Technique: Michael Vernon
How I Teach Ballet
There is a black plastic folding chair sitting at the head of the studio, but it remains empty during most of Michael Vernon’s hour-and-a-half advanced class at Manhattan Youth Ballet. He’s walking among barres lined with dancers in black leotards, poking, nudging and calling out musical accents and corrections, only returning to his seat momentarily to pop an Altoid into his mouth. “You must feel the rhythm when you’re still, not only when you’re moving,” he says, in a light English accent, pausing to crunch down on the mint. Then, his voice turns more demanding. “I’ve got to see the power.”
It seems like such a contemporary comment to come from a purely trained classicist. Vernon, who as chair has helped shape Indiana University’s top-tier ballet BS program, studied at The Royal Ballet School, where technique is taught crisp and free of embellishment. But he borrows from other sensibilities, and they’re tangible in his class: a driving musicality, tightly crossed positions and constant shifts in weight. “Seeing Melissa Hayden do Concerto Barocco was an eye-opener,” says Vernon of watching New York City Ballet on his first visit to the States at 19. “I loved The Royal Ballet, I really did. But dance in London was much more reserved at the time. Balanchine, on the other hand, was so passionate and technical.”
The curriculum Vernon helped build at IU reflects both his former roots and 21st-century passions. “I’ve always thought that ballet is a reflection of a country’s nationality. IU is an American university, so we have to teach the American style, which I would say is very New York, where there are many different types of dance happening in every corner,” he says. IU students experience everything from Swan Lake to Balanchine’s Western Symphony, and Isadora Duncan to Antony Tudor. “Ballet is changing; it’s more linear and physical. And you have to bring that approach to everything, even the classics. Ballet is a living form that has to move with the times.”
In grand battement for example (shown in the following video), he allows students the freedom to skew their hips slightly to make room for the leg. “It’s very controversial and I know a lot of teachers disagree,” he acknowledges. “But Sylvie Guillem and Paloma Herrera are about the only dancers who can keep their hips perfectly square in a high position. If a dancer doesn’t let go a little bit, she will never experience a true à la seconde. In the end, ballet is about aesthetic pleasure.” DT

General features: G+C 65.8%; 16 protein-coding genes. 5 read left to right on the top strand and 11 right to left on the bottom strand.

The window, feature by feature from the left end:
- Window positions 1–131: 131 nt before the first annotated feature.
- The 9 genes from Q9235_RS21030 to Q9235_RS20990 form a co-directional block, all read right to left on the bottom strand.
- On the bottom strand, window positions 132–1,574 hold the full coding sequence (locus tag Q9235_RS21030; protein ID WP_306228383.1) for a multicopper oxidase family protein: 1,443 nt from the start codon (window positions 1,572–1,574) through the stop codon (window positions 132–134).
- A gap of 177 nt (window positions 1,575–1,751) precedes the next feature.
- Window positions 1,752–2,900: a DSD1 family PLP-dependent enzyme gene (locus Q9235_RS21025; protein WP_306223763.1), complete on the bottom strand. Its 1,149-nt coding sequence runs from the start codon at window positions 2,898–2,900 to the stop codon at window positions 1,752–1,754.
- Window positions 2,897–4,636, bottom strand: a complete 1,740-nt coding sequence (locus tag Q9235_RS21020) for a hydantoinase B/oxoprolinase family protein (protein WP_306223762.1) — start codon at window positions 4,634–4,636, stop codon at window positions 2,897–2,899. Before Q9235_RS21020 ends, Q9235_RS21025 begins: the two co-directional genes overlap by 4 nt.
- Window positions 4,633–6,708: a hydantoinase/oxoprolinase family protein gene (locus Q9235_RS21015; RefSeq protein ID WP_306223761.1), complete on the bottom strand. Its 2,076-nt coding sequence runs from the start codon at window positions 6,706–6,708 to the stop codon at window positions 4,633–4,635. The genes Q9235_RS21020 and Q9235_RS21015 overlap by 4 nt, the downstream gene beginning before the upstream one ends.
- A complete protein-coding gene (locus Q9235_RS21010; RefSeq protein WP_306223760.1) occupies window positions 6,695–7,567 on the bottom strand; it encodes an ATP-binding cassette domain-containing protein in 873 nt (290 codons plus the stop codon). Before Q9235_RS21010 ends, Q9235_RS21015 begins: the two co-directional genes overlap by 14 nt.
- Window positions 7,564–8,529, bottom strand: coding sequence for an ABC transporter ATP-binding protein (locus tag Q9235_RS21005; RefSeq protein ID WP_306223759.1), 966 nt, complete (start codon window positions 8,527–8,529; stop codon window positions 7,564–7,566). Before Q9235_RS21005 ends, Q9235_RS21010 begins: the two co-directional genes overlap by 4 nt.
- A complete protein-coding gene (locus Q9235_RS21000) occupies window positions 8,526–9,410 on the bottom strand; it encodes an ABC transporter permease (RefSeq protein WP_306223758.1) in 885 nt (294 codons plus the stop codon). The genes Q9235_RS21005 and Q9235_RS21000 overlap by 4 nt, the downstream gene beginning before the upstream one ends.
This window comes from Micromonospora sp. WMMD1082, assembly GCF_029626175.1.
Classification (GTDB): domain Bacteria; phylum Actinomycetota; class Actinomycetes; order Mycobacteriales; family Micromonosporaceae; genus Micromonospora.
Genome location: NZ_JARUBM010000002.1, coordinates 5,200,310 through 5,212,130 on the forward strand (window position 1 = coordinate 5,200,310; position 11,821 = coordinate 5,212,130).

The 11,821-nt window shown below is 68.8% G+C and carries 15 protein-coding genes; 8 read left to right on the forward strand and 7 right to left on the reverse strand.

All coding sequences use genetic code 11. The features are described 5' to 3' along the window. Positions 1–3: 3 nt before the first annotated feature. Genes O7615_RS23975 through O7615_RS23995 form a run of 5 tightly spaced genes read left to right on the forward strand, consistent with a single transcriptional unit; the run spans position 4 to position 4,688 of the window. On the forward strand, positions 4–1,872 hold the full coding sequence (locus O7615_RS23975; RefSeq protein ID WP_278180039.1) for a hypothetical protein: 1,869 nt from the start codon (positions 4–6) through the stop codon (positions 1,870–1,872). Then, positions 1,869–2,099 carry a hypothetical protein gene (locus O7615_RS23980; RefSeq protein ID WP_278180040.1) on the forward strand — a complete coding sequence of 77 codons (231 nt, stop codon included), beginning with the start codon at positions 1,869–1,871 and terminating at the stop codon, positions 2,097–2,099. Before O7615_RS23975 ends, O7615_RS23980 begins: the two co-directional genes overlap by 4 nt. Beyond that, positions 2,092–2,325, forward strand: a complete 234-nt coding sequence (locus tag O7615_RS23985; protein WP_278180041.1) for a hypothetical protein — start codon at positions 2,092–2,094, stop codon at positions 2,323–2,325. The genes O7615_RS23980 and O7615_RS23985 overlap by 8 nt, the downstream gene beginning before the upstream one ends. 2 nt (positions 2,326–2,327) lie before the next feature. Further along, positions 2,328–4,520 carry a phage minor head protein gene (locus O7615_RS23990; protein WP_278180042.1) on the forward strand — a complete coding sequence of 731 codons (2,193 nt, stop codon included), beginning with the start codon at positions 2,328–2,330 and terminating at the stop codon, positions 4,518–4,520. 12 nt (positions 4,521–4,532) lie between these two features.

Vernon encourages dancers to feel freedom in the hips during grand battement “within reason,” suggesting that students open the hip slightly to get height and understand the extent of the movement. Over time, the dancer should coax the hip into a level position. But the most important details, says Vernon, are feeling the foot brush against the floor and maintaining the speed to close, accenting in.
“All the movements of grand battement are based on fifth position and must relate to it,” says Vernon. Keep the weight over the toes with the front heel crossed tightly over the back toes.
|Michael Vernon trained at the Nesta Brooking School of Ballet and The Royal Ballet School in London under Ninette de Valois. He danced with the London Festival Ballet (now the English National Ballet). After his performance career, he moved to New York as ballet master of the Eglevsky Ballet under Edward Villella, where Vernon eventually served as artistic director for seven years. In 2006, he became the chair of the ballet department at Indiana University’s Jacobs School of Music and artistic director of its IU Opera and Ballet Theater. He also teaches at Steps on Broadway, Chautauqua Institution, The Ballet School of Stamford and Manhattan Youth Ballet, and he judges at Youth America Grand Prix.|
|Brittany Cioce, 18, is an advanced student at Manhattan Youth Ballet.|
Photography by Matthew Murphy